My device was Hybrid, so I was fullfilling one of the requirements, for example, when I was accessing with IE or Edge, the device info gets passed properly and MFA is bypassed for hybrid AAD machines.

But with Chrome, even having the Windows 10 Account extension pushed via GPO, I was able to see in the azure sign-in logs that device info is blank except for Browser and OS, so the AAD join status is not passed and MFA triggers. So it was very weird and it was causing me some problems…

So finally, after hours of troubleshooting, i finally figured out what was wrong. When you automatically install the extension, it doesn’t clear some cookies which Chrome will then try to use the old way of logging in. So in this case what you will need to do is access to chrome://settings/content/all and delete the cookies for

After doing that, everything was working perfectly, keep aware of that!!

Office 365 and new Conditional Access policies

Good news from Microsoft! Now we have a new feature that has been requested by many of my customers, which is to control access to


You probably now that office portal is controlled by Conditional Access, but acessing to the portal itself you can gain a lot of information from this portal itself…

With this new feature, we can target multiple apps at once. Another major benefit is that when Microsoft adds another app to the Office 365 suite, it is automatically controlled by Conditional Access which is unfortunately currently not the case.

Currently the following Office 365 applications are included in the Office 365 (preview) client;

  • Microsoft Exchange Online Protection
  • Microsoft Flow
  • Microsoft Forms
  • Microsoft Office 365 Portal (including
  • Microsoft Teams
  • Microsoft Teams Services
  • Microsoft To-Do WebApp
  • Office 365 Exchange Online
  • Office 365 Search Service
  • Office 365 SharePoint Online
  • Office 365 Yammer
  • Office Delve
  • Office Hive
  • Office Online
  • OneDrive
  • OneNote
  • PowerApps
  • Skype for Business Online
  • Sway
  • Workplace Analytics

So, the advantages that we can find are:

  • Less Conditional Access rules needed to control access Office 365 services.
  • New Office 365 services are automatically controlled by Conditional Access
  • Portal access controlled: A scenario to test this could be to only allow access to the Office 365 apps from compliant devices. We will see that access to the Office Portal, where a lot of meta data is show is not allowed anymore from a non-managed or non-complaint device.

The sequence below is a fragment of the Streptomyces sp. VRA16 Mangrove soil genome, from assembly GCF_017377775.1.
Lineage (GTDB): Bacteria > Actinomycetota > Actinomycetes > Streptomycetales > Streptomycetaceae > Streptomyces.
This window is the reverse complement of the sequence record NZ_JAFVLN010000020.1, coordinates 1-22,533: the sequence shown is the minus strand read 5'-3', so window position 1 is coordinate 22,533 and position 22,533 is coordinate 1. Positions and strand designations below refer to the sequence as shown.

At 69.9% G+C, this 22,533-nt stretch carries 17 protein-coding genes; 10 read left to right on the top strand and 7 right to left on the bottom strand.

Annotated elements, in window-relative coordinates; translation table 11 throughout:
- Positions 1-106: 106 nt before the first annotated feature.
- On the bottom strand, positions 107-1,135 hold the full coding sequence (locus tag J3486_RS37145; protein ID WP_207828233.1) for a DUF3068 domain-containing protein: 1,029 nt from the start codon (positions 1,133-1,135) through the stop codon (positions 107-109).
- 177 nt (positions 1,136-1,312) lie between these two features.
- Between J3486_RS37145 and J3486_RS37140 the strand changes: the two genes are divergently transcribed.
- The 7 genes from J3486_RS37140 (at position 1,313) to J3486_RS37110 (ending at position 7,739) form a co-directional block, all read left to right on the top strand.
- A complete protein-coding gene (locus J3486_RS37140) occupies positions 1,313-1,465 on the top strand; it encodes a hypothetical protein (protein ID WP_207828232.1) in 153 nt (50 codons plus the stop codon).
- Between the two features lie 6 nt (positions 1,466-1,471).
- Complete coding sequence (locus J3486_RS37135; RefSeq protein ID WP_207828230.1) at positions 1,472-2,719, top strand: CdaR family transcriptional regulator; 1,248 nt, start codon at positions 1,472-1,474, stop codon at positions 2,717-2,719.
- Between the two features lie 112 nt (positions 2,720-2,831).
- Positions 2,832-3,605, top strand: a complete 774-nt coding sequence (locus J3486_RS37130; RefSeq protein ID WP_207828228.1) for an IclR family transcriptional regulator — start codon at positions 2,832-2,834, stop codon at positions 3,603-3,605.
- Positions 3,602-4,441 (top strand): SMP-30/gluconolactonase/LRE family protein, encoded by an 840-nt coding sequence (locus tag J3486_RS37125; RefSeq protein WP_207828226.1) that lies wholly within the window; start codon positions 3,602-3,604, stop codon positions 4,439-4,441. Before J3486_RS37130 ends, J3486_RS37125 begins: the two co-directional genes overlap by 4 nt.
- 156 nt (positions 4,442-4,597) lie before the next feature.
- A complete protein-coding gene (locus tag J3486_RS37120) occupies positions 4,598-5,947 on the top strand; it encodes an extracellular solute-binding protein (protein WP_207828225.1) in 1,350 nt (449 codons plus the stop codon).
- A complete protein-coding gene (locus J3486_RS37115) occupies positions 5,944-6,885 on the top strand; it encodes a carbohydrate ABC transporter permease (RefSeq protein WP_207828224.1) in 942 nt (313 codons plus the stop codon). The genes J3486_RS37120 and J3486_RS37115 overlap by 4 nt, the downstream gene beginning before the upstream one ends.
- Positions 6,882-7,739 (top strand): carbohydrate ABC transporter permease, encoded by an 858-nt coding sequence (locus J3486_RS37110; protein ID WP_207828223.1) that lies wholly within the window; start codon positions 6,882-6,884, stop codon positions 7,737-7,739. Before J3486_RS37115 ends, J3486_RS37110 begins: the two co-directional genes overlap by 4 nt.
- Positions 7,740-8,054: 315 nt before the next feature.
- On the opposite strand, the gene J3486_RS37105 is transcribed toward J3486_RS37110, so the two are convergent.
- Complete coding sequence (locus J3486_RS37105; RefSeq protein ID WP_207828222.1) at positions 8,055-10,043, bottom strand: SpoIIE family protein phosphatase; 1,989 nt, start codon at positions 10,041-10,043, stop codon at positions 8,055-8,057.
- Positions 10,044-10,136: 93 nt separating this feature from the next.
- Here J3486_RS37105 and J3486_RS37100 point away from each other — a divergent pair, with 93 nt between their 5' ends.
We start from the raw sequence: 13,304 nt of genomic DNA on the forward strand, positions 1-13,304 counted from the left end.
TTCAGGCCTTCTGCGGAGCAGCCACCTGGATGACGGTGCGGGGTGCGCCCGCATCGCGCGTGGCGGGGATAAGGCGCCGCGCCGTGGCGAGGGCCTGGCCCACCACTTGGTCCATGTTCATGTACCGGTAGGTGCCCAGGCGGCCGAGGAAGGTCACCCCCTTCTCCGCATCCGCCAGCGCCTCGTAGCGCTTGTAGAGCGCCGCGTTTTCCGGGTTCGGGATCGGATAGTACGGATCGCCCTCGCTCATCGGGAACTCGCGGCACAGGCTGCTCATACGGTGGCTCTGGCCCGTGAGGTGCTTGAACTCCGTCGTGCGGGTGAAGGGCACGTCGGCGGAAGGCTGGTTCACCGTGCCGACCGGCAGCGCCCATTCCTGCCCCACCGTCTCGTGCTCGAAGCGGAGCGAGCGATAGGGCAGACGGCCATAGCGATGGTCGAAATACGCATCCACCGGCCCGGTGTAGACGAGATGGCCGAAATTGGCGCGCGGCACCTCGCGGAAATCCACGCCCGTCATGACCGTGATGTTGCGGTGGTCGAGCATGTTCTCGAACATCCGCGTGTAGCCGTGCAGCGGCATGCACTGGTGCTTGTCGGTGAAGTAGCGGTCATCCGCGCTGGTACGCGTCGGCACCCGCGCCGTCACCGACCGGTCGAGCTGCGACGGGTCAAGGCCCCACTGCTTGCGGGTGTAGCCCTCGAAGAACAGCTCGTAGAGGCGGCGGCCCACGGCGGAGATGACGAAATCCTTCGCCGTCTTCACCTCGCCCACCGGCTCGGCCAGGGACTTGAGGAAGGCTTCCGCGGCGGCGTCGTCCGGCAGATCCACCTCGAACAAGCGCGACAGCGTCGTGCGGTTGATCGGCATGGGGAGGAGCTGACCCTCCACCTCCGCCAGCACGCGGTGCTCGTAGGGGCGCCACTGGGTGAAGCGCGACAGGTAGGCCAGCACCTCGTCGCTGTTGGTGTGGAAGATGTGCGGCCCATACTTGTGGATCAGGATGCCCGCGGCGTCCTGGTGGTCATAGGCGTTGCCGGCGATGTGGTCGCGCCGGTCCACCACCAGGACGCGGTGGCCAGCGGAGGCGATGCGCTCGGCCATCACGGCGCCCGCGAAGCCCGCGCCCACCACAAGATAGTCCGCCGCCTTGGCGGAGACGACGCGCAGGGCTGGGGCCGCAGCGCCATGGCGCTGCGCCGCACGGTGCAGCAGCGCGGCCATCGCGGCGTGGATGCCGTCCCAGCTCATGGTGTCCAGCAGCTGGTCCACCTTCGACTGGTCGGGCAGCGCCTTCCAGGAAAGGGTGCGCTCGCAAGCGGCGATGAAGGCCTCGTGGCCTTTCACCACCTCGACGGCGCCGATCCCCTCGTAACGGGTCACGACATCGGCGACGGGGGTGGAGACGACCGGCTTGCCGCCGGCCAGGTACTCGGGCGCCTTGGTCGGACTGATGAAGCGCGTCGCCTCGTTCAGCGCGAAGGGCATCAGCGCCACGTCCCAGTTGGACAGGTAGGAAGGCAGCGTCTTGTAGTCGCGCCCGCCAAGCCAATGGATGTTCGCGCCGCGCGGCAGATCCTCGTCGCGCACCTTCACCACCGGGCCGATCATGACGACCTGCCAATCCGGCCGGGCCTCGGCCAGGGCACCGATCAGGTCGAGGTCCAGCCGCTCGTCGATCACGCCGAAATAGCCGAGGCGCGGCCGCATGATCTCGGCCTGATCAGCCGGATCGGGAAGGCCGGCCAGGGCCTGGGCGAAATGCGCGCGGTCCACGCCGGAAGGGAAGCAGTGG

• But also adding an Office 365 account an Office 365 ProPlus installation on a non-managed device can be blocked.

It’s great!!

My experience about registering Hybrid Azure AD joined devices

Implementing a Conditional Access scenario in Azure, involves that device Context claims are necessary for ADFS / Azure AD to determine if a device is recognized, managed, compliant, etc. We have to take into account that are used to recognize if its a known device or not.

During my experience registring Hybrid Azure AD Joined devices, I found that in Windows 7, a Workplace Joined machine is per user based and receives a device authentication certificate that is stored in the “Current User” certificate store.


In Windows 10, I found that Azure AD device registration is per machine, so we have detected blank fields in AzureAD (which is normal), I raised a support ticket and they confirm this behavior. In this case, the machine receives a device authentication certificate that is stored in the “Local Machine” certificate store.


During authentication, IE and Edge successfully use this certificate to complete device authentication. Chrome will not touch any certificates in the “Local Machine” certificate store. If using Chrome the device is not recognized, MFA fails, and the user is prompted for a secondary form of authentication.

This appears to be a known issue with alternative browsers without a suitable answer. Without device authentication occurring, a device can not be recognized for the purposes of bypassing MFA with conditional access policies.

Microsoft has provided a plug-in for Google Chrome, that allows it to perform device authentication when using MFA. However, there are a couple caveats to be aware of:

  • The plug-in only works for Chrome and only works with Windows 10 Creators Updates (1703) or newer.
  • The plugin only works for Azure AD conditional access policies.
  • ADFS device based conditional access policies will not work.
  • Relying party trusts in ADFS other than Office 365 will not be able to utilize the plugin due to the previous limitation.

Long story short, Windows 7 device authentication seems to work fine and recognized devices will support device based conditional access policies if you use Chrome. Windows 10 devices using Chrome have limited ability to support device based conditional access policies.